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Liquid on Mars, NASA Photos, up close SOL 0712

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posted on Jun, 6 2015 @ 09:00 PM
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a reply to: Phage

somewhere between equilibrium then,

you've seen the pictures Phage , from repeating patterns of colossus sizes to- macro sand artworks .. tis a very artistic wind, im sure we can both agree on


funbox




posted on Jun, 6 2015 @ 09:02 PM
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a reply to: funbox
I live for wind.



posted on Jun, 6 2015 @ 09:04 PM
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a reply to: Phage

have you ever been mistaken for a u.f.o whilst doing that ?

funbox



posted on Jun, 6 2015 @ 09:06 PM
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a reply to: funbox

Flying at night is illegal.
So...no. Absolutely not.



posted on Jun, 6 2015 @ 09:10 PM
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originally posted by: Phage
a reply to: funbox
I live for wind.



I only see rocks.



posted on Jun, 6 2015 @ 09:12 PM
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a reply to: Phage

you could always dress as a grey , justified with a backstory akin to two flower's


a tourist with a love for extreme sports , although it probably has already happened

funbox



posted on Jun, 6 2015 @ 09:12 PM
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a reply to: taoistguy

I see rocks too. I don't like getting close to them though.

The Stones had a song about it. "Stuck between a rock...and cloudbase." I think that's how it went.



posted on Jun, 6 2015 @ 09:16 PM
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originally posted by: Phage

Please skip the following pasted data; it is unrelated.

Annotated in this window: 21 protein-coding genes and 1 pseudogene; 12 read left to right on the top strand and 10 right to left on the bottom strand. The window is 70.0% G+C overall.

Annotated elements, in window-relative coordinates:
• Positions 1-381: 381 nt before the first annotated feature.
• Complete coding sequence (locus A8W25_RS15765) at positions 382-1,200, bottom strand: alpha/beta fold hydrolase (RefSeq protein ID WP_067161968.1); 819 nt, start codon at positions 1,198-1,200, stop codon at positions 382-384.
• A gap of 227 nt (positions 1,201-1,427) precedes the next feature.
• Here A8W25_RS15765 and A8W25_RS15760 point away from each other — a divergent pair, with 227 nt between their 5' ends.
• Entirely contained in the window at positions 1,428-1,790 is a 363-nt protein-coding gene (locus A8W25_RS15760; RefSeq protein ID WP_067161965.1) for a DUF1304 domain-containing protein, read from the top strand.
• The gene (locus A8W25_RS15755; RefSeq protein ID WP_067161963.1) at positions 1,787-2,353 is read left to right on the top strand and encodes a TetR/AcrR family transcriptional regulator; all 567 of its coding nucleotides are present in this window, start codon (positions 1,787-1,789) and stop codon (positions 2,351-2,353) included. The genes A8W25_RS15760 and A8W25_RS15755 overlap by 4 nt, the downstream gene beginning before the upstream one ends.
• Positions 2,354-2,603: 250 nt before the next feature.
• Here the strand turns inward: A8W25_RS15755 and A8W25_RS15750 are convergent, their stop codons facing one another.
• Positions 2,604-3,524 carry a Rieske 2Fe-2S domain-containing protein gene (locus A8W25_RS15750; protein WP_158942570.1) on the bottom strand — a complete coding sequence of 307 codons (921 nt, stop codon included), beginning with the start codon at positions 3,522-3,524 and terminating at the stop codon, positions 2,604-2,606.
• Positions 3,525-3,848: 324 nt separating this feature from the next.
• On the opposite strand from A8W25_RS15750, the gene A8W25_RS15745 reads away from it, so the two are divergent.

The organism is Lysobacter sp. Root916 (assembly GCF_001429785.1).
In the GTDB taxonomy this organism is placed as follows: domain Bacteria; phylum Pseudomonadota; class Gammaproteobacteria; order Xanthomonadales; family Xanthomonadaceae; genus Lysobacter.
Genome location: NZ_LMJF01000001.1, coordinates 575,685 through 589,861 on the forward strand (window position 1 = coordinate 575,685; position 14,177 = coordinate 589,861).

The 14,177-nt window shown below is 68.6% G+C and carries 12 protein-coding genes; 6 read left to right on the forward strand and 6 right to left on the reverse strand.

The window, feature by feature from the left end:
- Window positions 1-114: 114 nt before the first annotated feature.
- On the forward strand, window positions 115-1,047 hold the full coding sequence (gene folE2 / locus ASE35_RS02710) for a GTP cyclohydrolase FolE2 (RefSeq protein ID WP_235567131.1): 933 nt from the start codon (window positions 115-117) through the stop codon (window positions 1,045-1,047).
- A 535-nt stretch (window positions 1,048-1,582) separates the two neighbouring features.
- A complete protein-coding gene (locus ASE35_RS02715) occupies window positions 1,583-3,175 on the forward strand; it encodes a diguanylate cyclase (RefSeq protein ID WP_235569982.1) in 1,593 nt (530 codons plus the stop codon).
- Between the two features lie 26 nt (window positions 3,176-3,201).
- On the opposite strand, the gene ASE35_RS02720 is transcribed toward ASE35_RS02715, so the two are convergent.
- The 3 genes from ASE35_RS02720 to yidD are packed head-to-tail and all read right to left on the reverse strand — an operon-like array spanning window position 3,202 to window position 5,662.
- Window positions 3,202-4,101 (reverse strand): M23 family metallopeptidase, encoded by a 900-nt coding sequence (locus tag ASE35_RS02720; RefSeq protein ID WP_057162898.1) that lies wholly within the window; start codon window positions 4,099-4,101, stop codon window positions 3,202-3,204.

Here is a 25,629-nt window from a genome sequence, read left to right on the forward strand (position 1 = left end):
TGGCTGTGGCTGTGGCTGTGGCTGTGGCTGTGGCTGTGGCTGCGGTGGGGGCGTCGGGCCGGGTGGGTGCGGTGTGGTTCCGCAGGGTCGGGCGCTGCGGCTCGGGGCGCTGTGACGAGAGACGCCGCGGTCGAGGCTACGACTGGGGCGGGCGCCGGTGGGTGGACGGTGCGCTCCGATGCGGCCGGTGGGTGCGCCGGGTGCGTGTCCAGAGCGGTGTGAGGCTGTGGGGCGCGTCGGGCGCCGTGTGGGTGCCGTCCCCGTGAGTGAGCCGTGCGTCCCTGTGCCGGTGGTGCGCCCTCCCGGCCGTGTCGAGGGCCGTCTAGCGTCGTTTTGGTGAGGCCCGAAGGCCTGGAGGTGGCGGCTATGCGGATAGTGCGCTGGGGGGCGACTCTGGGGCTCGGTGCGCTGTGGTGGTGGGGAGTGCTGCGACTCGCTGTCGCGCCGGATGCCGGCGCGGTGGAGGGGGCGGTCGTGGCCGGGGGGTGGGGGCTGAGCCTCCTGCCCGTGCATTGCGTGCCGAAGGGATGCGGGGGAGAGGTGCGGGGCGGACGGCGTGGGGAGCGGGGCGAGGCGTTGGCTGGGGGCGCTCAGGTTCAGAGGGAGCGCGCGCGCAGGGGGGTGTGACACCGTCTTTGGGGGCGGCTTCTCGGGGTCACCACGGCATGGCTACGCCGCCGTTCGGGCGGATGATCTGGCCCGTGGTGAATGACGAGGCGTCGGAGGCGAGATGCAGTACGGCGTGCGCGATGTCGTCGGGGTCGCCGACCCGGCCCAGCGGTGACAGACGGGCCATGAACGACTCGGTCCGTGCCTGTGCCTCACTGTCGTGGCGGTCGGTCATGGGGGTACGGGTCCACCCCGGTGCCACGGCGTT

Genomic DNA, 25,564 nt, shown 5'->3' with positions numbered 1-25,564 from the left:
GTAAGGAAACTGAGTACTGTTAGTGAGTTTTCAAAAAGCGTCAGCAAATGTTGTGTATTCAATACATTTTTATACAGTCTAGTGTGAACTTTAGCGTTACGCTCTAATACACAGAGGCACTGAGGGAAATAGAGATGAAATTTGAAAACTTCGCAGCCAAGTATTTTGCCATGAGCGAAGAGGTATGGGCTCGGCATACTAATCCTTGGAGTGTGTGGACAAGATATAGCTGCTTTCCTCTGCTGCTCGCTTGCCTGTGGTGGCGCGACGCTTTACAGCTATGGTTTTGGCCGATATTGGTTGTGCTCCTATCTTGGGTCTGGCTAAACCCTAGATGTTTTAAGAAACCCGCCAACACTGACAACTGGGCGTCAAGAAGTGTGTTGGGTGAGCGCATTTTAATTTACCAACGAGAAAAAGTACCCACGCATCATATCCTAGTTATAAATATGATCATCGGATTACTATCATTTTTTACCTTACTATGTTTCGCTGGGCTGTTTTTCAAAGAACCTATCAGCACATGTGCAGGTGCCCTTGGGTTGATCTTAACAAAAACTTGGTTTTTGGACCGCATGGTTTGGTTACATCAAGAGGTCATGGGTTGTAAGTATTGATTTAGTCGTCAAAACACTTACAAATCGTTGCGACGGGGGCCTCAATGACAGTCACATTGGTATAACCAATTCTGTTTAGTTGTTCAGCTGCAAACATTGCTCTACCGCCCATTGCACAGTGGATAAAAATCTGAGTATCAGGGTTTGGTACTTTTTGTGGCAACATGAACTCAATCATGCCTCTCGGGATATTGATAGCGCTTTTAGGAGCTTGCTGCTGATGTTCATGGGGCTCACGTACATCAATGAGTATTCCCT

a reply to: taoistguy

I see rocks too. I don't like getting close to them though.

The Stones had a song about it. "Stuck between a rock...and cloudbase." I think that's how it went.


Well just remenber Icarus and don't go too high.



posted on Jun, 6 2015 @ 09:18 PM
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a reply to: taoistguy

he should hsve used T.H.C in place of wax , much better bonding power ;D

funbox



posted on Jun, 6 2015 @ 09:55 PM
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originally posted by: wildespace
This is just darker dust/sand underneath the lighter iron oxide coating that gives Mars its familiar red colour.

This material has been exposed when the rover took scooped samples for chemical analysis:


or even exposed by the rover's wheels:


Those tracks appear to be damp, one more than the other, how can you account for the exact effect as slightly damp dirt/sand
under the dry surface ??



posted on Jun, 7 2015 @ 12:28 AM
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Doesn't the low humidity make dampness an unlikely condition?



posted on Jun, 7 2015 @ 01:19 AM
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originally posted by: ParasuvO

originally posted by: wildespace
This is just darker dust/sand underneath the lighter iron oxide coating that gives Mars its familiar red colour.

This material has been exposed when the rover took scooped samples for chemical analysis:


or even exposed by the rover's wheels:


Those tracks appear to be damp, one more than the other, how can you account for the exact effect as slightly damp dirt/sand
under the dry surface ??

Well, appearances don't count for much in science, so it's really a subjective opinion to bring dampness into this. Curiosity rover has an instrument that measures air humidity, and the scooped sample (which is the same darker material exposed by the wheels) was analysed chemically. The only water there is, is bound into minerals.

In case anyone's interested, here are the "weather reports" from Curiosity's instruments: cab.inta-csic.es...